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Reverse osmosis is one of the most effective water filtration methods out there.
Does that mean there should be absolutely no total dissolved solids left in the water coming out of your RO system? Or is there a minimum TDS level recommended for RO water?
Let’s find out!
So, what’s the minimum TDS for RO water?
Well one the one hand, if you use reverse osmosis for water purification, you ideally want to achieve 0 TDS, because that means the RO membrane has removed as many impurities as possible (good and bad). This would mean the water is as free from harmful contaminants as possible.
That said, it all depends on the type of dissolved solids in your water. If it’s only calcium, there’s nothing to worry about and a TDS level of 50, 100, or even 150 is perfectly fine. However, if it’s lead, chromium 6, and pesticides, it’s a different story.
Typically, the recommended total dissolved solids level for RO water ranges from 10 to 50 parts per million (ppm), though this estimation can vary due to multiple factors.
The primary factor is the initial TDS level of your feed water. A high feed water TDS may mean a higher TDS in your filtered water, even if the system functions optimally. Other contributing factors include the age and condition of the reverse osmosis membrane and pre-filters, feed water pressure, water temperature, and potential issues with the drain line or flow restrictor.
Reverse osmosis systems can even reach a TDS level of under 25 ppm. While this is an excellent indicator that there are (almost) no harmful contaminants left in your water, it does mean it will have a bland flavor, as the optimal TDS range for flavor and taste in drinking water is 150 ppm or higher.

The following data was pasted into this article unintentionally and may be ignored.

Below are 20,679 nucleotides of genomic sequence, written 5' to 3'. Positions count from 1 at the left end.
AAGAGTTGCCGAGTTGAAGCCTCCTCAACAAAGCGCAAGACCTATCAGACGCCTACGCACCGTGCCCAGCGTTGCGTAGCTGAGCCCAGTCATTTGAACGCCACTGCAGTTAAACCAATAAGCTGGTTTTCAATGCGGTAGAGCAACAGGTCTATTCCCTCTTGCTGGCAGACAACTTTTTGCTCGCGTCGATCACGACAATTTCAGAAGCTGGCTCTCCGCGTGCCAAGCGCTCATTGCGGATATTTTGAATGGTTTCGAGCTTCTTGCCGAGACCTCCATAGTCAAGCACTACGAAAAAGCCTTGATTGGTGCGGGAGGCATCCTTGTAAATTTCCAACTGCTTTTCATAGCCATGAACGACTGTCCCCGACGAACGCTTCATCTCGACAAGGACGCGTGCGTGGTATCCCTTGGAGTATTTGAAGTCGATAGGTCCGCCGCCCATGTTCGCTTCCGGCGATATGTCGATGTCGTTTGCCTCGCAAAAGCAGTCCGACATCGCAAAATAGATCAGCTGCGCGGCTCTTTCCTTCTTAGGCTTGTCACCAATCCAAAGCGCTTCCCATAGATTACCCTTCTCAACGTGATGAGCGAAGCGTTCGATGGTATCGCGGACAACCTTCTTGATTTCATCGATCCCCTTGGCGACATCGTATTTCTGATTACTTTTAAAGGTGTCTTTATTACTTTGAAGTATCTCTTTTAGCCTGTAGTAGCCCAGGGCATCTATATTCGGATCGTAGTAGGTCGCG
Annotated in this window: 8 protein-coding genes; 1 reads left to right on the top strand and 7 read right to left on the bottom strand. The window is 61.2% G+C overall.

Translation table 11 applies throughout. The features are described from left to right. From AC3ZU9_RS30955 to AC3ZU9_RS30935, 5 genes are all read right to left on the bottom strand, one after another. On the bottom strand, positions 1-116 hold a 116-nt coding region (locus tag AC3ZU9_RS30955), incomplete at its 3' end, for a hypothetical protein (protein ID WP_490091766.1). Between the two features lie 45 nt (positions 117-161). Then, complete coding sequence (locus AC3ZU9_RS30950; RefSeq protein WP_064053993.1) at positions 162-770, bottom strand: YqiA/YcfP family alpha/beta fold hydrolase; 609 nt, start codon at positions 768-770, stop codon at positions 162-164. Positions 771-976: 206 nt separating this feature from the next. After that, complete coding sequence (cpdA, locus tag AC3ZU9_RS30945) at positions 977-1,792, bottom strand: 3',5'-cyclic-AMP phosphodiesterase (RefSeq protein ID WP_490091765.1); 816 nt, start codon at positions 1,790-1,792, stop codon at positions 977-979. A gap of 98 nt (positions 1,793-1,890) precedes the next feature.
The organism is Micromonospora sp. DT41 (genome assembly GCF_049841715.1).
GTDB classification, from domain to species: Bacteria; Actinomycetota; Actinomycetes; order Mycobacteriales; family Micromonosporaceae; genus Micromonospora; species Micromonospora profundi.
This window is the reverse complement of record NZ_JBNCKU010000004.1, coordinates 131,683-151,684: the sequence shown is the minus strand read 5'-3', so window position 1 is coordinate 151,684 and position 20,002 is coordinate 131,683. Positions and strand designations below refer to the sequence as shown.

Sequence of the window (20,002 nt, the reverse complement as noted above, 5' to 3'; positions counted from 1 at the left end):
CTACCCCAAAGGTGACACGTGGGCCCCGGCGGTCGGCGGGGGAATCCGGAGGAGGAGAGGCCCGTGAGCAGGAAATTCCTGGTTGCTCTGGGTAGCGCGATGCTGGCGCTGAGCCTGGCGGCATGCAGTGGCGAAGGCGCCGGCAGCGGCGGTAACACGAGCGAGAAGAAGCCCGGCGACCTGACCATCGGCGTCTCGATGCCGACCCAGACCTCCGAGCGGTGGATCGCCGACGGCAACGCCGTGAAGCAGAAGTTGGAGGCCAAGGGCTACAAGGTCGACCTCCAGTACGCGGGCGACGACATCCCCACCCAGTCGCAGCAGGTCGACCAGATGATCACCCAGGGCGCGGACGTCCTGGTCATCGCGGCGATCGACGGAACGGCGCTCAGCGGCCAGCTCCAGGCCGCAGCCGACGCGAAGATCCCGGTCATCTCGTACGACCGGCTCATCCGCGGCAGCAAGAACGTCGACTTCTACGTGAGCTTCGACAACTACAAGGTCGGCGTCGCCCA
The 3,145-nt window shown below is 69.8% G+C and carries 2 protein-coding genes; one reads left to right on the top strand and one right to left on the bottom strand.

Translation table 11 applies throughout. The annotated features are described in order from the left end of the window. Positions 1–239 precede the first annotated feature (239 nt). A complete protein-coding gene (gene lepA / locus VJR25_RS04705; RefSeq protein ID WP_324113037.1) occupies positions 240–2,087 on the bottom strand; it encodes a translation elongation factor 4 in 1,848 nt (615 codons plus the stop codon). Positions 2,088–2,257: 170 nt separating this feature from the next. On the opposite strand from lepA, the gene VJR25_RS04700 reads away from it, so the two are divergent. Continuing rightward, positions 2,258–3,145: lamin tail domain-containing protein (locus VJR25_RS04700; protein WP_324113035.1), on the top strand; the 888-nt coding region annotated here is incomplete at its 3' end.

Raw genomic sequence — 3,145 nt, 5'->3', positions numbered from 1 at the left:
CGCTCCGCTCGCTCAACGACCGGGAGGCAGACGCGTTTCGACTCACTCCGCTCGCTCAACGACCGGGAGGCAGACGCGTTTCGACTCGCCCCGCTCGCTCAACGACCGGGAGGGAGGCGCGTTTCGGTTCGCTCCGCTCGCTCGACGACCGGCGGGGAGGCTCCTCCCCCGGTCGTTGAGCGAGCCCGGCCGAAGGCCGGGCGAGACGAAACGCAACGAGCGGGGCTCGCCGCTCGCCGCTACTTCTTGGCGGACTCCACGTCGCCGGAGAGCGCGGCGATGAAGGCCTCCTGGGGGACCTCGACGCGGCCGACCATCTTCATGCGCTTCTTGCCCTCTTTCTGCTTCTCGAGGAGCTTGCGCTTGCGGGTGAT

As per the guidelines set by the World Health Organization, the limits for TDS levels in drinking water are:
So, you want to aim for your drinking water TDS to be 300 or less.
The WHO provides a TDS number as a guideline for drinking water quality. But again, it’s important to note that the situation is different when it comes to RO water. If your purified water has high TDS levels, it suggests that the RO membrane is not functioning correctly and may still contain harmful contaminants. This can be a problem, indicating the need for replacing the RO membrane.
If you wish to increase TDS levels afterwards, you can consider remineralization. Remineralization involves adding safe minerals to the water, effectively increasing TDS while maintaining water safety.
TDS stands for total dissolved solids, which indicates the concentration of dissolved substances in water. It encompasses both harmful contaminants and beneficial ones, such as magnesium and calcium. Reverse osmosis systems excel at eliminating TDS. Their effectiveness is such that running water through an RO system can lead to a 95-99% reduction.
That’s why evaluating the TDS level in the feed water and comparing it to the TDS of the RO water output provides a straightforward method to test if your system is working properly. A functioning reverse osmosis system should reduce at least 80% to 90% in TDS.
Something to note is that TDS levels only indicate the amount of dissolved solids in water, not their specific content (it won’t tell you what kind of TDS you have in the water). So, TDS alone is not a significant indicator of drinking water quality. High-quality water, rich in minerals, often exhibits high TDS levels, whereas water with concerning contaminants may demonstrate a low TDS measurement.
RO water often has a TDS of 10 to 50 ppm, although this can vary. This low TDS means the water won’t taste as nice as water with a slightly higher TDS. In fact, the ideal TDS for drinking water is 150 ppm.
Reverse osmosis uses an ultra-fine RO membrane to efficiently remove a significant percentage of TDS ranging from approximately 80% to 99%. The process of RO involves water being forced through the RO’s semipermeable membrane. This membrane has tiny pores that allow the minuscule H20 molecules through, but block dissolved solids and impurities from passing into the filtered water. Instead, they remain on the other side of the membrane and are flushed away with the wastewater.
If you have any questions about the minimum TDS for RO water please don’t hesitate to leave a comment below!
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